Two reports commissioned by WADA, published by Prof Richard McLaren on 18.07.2016 and 09.12.2016, showed detailed evidences of organised manipulation of some Russian samples collected during the Olympic Winter Games Sochi 2014. The reports describe how urine bottles were opened and urine was switched with clean modified urine coming from a “biobank”, and how urine density had to be adjusted to match that recorded on the doping control form (if different at the time of collection) by adding salt to the sample. As a result of the McLaren Reports the IOC Oswald Commission started investigations in order to establish the possible liability of individual athletes and to issue any sanctions so that decisions could be taken as far in advance of the 2018 Winter Games as possible. In the context of this Commission the IOC decided that all the samples of all Russian athletes who participated in Sochi were re-analysed. The re-analysis establish whether there was doping or whether the samples themselves were manipulated. ________________________________________________ Evgeniya Shapovalova is a Russian Athlete competing in the Women's Cross Country Skiing Event at the Sochi 2014 Olympic Winter Games. The IOC Disciplinary Commission has reported an anti-doping rule violation against the Athlete and considered the facts and arguments submitted by the Parties. Therfore, pending the issue of a motivated decision, the IOC Disciplinary Commission decides on 9 November 2017 that the Athlete Evgeniya Shapovalova: 1.) is found to have committed anti-doping rule violations pursuant to Article 2 of The International Olympic Committee Anti-Doping Rules applicable to the XXII Olympic Winter Games in Sochi, in 2014; 2.) is disqualified from the events in which she participated upon the occasion of the XXII Olympic Winter Games in Sochi, in 2014, namely: the Women’s Sprint 1.5km Freestyle Cross Country Skiing Event, in which she ranked 28th; 3.) The International Ski Federation is requested to modify the results of the above-mentioned events accordingly and to consider any further action within its own competence. 4. Evgeniya Shapovalova is declared ineligible to be accredited in any capacity for all editions of the Games of the Olympiad and the Olympic Winter Games subsequent to the Sochi Olympic Winter Games. 5.) The Russian Olympic Committee shall ensure full implementation of this decision. 6.) This decision enters into force immediately.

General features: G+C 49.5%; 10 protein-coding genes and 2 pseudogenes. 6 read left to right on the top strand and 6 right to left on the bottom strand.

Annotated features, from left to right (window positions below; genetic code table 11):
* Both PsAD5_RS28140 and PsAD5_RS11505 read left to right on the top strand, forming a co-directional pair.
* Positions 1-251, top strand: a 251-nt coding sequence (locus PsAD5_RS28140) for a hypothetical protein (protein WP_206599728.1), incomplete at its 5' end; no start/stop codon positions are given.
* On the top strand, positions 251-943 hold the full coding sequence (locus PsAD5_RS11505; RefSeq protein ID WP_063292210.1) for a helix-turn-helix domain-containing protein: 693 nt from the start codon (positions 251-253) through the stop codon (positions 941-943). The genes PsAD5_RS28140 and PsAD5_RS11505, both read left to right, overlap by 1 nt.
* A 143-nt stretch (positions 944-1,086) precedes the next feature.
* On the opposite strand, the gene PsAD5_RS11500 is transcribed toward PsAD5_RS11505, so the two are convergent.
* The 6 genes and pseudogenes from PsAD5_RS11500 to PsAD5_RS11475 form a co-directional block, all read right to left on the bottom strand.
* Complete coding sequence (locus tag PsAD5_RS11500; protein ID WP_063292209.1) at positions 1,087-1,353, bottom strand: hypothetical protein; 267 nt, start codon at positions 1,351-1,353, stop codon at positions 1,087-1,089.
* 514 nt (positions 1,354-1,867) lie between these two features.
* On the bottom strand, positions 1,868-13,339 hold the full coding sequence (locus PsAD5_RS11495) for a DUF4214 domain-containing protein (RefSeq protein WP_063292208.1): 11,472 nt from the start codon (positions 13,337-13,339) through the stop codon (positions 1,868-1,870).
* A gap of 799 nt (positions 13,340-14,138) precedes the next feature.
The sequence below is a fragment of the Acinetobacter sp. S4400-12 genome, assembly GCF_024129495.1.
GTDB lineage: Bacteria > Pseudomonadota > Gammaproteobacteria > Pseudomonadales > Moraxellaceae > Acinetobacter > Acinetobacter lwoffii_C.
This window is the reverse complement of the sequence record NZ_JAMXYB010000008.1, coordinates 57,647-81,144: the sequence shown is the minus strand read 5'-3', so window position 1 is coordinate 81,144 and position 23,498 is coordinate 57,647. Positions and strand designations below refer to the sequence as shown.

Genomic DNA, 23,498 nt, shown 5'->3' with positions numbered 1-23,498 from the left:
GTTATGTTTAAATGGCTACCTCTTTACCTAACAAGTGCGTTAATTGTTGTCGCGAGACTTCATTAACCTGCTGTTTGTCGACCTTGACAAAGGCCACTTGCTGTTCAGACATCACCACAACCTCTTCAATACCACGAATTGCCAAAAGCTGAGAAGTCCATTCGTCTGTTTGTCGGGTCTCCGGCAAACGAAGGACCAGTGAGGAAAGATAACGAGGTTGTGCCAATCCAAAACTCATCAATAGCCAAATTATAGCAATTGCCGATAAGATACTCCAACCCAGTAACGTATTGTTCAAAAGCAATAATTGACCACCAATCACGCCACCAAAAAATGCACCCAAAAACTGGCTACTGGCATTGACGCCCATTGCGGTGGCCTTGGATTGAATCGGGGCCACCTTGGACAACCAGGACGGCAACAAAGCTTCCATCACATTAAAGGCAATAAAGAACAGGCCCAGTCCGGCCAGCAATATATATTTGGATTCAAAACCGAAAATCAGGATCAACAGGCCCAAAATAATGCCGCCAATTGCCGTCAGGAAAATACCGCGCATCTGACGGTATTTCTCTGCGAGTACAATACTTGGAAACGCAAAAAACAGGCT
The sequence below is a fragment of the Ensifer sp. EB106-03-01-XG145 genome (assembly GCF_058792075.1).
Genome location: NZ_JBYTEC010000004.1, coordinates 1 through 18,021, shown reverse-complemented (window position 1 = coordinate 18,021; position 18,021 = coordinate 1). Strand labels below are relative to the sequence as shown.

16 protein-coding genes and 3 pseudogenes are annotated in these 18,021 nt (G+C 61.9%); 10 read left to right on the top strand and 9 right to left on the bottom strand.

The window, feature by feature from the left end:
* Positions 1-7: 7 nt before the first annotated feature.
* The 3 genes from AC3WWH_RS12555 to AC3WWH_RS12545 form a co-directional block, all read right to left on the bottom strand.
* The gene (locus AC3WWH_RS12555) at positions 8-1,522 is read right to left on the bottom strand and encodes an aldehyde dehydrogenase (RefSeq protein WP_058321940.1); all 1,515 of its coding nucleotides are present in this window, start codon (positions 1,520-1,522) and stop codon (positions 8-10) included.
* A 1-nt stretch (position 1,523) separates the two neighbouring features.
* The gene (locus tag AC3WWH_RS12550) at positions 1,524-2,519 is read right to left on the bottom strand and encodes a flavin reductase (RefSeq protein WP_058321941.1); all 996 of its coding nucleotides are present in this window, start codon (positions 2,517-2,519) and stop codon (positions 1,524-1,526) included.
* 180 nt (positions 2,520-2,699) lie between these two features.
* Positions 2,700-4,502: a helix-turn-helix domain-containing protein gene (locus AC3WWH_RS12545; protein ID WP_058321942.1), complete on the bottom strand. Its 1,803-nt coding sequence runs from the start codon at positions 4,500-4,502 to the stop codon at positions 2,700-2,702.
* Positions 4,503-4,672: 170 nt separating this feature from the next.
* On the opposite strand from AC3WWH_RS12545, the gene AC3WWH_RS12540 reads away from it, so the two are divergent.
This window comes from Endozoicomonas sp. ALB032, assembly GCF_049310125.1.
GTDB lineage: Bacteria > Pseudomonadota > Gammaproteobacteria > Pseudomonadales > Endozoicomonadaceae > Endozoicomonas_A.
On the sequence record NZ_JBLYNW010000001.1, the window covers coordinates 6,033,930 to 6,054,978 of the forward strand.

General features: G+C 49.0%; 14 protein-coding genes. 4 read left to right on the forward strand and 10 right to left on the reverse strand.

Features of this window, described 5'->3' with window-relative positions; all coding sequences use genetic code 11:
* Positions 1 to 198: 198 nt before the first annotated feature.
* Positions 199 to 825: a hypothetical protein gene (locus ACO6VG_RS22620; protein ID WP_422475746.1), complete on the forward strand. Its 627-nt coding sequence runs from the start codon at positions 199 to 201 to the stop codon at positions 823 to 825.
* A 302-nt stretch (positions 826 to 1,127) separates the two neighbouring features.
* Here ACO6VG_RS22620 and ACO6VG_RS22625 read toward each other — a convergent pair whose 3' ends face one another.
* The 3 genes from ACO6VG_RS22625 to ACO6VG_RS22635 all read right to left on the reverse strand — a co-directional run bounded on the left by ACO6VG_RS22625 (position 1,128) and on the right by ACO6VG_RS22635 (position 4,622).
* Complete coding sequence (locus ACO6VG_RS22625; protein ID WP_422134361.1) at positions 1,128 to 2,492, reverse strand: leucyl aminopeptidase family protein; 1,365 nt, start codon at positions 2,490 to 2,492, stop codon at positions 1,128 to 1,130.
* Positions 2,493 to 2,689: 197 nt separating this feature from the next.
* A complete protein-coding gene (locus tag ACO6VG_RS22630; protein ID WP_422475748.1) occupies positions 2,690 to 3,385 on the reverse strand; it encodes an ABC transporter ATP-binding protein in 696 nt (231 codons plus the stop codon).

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IOC 2017 IOC vs Alexey Petukhov - Operative Part

9 Nov 2017

Two reports commissioned by WADA, published by Prof Richard McLaren on 18.07.2016 and 09.12.2016, showed detailed evidences of organised manipulation of some Russian samples collected during the Olympic Winter Games Sochi 2014. The reports describe how urine bottles were opened and urine was switched with clean modified urine coming from a “biobank”, and how urine density had to be adjusted to match that recorded on the doping control form (if different at the time of collection) by adding salt to the sample. As a result of the McLaren Reports the IOC Oswald Commission started investigations in order to establish the possible liability of individual athletes and to issue any sanctions so that decisions could be taken as far in advance of the 2018 Winter Games as possible. In the context of this Commission the IOC decided that all the samples of all Russian athletes who participated in Sochi were re-analysed. The re-analysis establish whether there was doping or whether the samples themselves were manipulated. ________________________________________________ Alexey Petukhov is a Russian Athlete competing in the Men's Cross Country Skiing Event at the Sochi 2014 Olympic Winter Games. The IOC Disciplinary Commission has reported an anti-doping rule violation against the Athlete and considered the facts and arguments submitted by the Parties. Therfore, pending the issue of a motivated decision, the IOC Disciplinary Commission decides on 9 November 2017 that the Athlete Alexey Petukhov: 1.) is found to have committed anti-doping rule violations pursuant to Article 2 of The International Olympic Committee Anti-Doping Rules applicable to the XXII Olympic Winter Games in Sochi, in 2014; 2.) is disqualified from the events in which he participated upon the occasion of the XXII Olympic Winter Games in Sochi, in 2014, namely: the Men’s Sprint 1.5km Freestyle Cross Country Skiing Event, in which he ranked 8th and for which he was awarded a diploma; 3.) has the diploma obtained in the above-mentioned Event withdrawn and is ordered to return the same to the International Olympic Committee. 4.). The International Ski Federation is requested to modify the results of the above-mentioned events accordingly and to consider any further action within its own competence. 5.) Alexey Petukhov is declared ineligible to be accredited in any capacity for all editions of the Games of the Olympiad and the Olympic Winter Games subsequent to the Sochi Olympic Winter Games. 6.) The Russian Olympic Committee shall ensure full implementation of this decision. 7.) The Russian Olympic Committee shall notably secure the return to the International Olympic Committee, as soon as possible, of the diploma awarded in connection with the Men’s sprint 1.5km Freestyle Cross Country Skiing Event to Alexey Petukhov. 8.) This decision enters into force immediately.